Dining Review: A dip into Argentine culture
The ojo de bife al ajo is an Argentinean style rib eye steak served with roasted garlic-demiglase, roasted potato and grilled asparagus. Malbec Argentinean Cuisine and Bistro has been open in Toluca for three years. They also have another location in Pasadena and will be opening up their third location in Santa Monica next month. (Cheryl A. Guerrero/Staff Photographer)
Toluca Lake's Malbec celebrates that sophisticated urban culture, as well as the wines that have made viticulture vastly more profitable than raising cattle. The restaurant is dark and somewhat formal, with white tablecloths and stylishly dressed servers, a marked contrast with the party-oriented neighbors. The menu shows the strong Italian influence in this cuisine — gnocchi, pastas and a variant on Milanese veal are all available. We began with a rustic item called Pintxo Criollo, skewered chorizo and morcilla sausages served with white bean salad and Argentine salsa.
While we waited for it, we had to resist the temptation of bread with chimichurri sauce, Argentina's best known culinary export. Every chef has their own formula of herbs, vinegar, and garlic in olive oil, and this one was particularly tasty — it took discipline not to eat the whole basket of bread.
The grilled sausages with white beans were a robust and interesting appetizer. Morcilla is a blood sausage — beef blood mixed with meat in a sausage casing — and many blood sausages have a slight metallic taste. This one didn't. It had a soft texture and organ meat richness, but was richly meaty. The chorizo was Spanish style, tasting of pork and garlic like a smoky bratwurst instead of the paprika-laced Mexican version. It was excellent with the salsa criolla, which had no discernible chili hotness, just olive oil with onion, herbs and roasted bell pepper. The white bean salad reminded me of Greek bean preparations, a hearty and nicely balanced mix of beans, herbs and arugula.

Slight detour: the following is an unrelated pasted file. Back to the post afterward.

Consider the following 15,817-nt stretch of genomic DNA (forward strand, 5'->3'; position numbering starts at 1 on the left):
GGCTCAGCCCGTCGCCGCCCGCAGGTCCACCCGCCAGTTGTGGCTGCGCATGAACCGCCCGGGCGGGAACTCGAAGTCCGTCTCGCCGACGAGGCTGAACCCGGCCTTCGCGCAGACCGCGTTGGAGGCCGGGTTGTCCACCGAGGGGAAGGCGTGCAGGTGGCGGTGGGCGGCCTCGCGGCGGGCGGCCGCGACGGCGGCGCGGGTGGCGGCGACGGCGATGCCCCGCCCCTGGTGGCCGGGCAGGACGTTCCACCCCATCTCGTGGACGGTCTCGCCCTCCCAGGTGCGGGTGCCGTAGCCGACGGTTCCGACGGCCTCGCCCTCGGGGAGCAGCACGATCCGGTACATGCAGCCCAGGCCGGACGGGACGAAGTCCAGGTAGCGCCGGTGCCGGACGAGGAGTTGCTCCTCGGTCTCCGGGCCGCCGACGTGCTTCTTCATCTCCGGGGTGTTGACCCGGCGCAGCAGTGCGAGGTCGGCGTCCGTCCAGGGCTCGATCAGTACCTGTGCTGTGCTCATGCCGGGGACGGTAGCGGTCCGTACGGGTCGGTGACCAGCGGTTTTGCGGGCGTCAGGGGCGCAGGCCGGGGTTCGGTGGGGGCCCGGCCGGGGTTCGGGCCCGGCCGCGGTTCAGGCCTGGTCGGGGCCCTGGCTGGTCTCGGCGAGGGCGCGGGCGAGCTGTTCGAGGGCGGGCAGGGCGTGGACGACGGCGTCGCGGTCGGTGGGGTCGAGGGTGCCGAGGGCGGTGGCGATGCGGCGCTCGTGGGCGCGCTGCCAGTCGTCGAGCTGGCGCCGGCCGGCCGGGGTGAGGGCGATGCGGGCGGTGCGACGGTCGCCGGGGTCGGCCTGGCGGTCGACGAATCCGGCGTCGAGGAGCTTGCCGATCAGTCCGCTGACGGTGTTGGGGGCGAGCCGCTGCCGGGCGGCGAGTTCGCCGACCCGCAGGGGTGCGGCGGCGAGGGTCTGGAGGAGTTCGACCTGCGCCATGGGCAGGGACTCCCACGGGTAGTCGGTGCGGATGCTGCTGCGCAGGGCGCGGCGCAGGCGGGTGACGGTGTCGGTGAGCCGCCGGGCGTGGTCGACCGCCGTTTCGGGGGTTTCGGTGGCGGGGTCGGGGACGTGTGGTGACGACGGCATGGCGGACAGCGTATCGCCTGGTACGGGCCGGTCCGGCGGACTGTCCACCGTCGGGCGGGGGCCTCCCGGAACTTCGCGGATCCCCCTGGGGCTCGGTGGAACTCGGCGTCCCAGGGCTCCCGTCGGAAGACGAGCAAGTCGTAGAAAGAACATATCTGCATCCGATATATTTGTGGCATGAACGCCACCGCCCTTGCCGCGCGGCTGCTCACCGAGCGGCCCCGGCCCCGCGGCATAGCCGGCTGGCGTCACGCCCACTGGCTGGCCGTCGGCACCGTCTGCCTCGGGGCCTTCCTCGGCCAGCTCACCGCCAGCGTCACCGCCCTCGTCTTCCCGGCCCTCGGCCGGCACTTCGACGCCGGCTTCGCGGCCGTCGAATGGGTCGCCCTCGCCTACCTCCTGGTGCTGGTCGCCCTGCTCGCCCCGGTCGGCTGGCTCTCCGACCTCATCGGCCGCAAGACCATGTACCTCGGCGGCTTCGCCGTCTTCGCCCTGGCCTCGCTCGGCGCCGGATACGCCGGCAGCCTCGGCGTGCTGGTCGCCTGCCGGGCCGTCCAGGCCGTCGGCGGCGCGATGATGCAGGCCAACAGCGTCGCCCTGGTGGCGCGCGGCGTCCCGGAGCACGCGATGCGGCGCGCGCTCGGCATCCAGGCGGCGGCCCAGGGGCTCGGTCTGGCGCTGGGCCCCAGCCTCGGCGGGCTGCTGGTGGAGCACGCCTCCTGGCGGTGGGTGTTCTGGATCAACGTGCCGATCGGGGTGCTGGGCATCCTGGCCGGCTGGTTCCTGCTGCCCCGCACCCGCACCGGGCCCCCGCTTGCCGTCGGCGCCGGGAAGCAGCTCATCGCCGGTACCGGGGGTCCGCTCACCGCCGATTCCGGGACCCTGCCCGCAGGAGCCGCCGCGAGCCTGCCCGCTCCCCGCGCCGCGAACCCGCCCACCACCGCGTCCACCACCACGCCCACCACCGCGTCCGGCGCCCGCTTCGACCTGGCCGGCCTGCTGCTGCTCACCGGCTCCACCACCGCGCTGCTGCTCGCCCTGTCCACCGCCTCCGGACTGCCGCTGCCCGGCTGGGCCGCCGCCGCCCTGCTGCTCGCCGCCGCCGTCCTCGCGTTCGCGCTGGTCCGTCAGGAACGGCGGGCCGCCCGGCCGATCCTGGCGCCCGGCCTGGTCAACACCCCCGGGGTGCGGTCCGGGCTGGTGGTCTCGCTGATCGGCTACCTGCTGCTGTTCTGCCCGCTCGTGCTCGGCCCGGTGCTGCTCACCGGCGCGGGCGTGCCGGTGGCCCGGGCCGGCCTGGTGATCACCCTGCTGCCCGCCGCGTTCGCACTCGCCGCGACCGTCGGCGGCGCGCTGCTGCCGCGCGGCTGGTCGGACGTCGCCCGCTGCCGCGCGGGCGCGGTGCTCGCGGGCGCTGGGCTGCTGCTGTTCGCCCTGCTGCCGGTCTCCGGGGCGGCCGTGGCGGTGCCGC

Of course, in a restaurant named Malbec, we had to try Argentine wines from that grape, a Finca Domingo 2010 and Navarro Correas 2009. The Domingo had promise but was strongly tannic, a wine that might benefit from aging, while the Correas was a much more pleasant sip right now.
We were tempted by pastas and seafood, but decided to indulge in some serious beef — short ribs with roasted vegetables and a ribeye steak with roasted potatoes and asparagus. The short ribs had been braised to buttery softness in a fragrant wine sauce that showed its Tuscan roots, with braised carrots and leeks on the side. Braising short ribs are no novelty in L.A., but this was done uncommonly well, and at $19 it was a bargain, as well as a taste treat.
Our server rhapsodized about the ribeye steak so effusively that I decided to try it. It was an outstanding cut of beef grilled to the medium-rare I requested and coated in a roasted garlic demi-glace that seemed to have a touch of citrus. At $26 including roasted potato and vegetable, it was one of the more expensive items on the menu, but was well worth it.
Desserts were offered, but we weren't even able to finish our main courses — gauchos presumably work off these big meals out on the range, city dwellers in the tango halls, but we Angelenos were stuffed. Dinner for two with wine was $96, reasonable for fine food in high style. Malbec offers a rare window on a sophisticated and cosmopolitan South America cuisine, and is worth the splurge.
RICHARD FOSS is a veteran dining critic and culture writer.
Malbec, 10151 Riverside Drive, Toluca Lake. Open daily for lunch and dinner, valet or street parking, wine and beer served. Contact: (818) 762-4860 and www.malbeccuisine.com.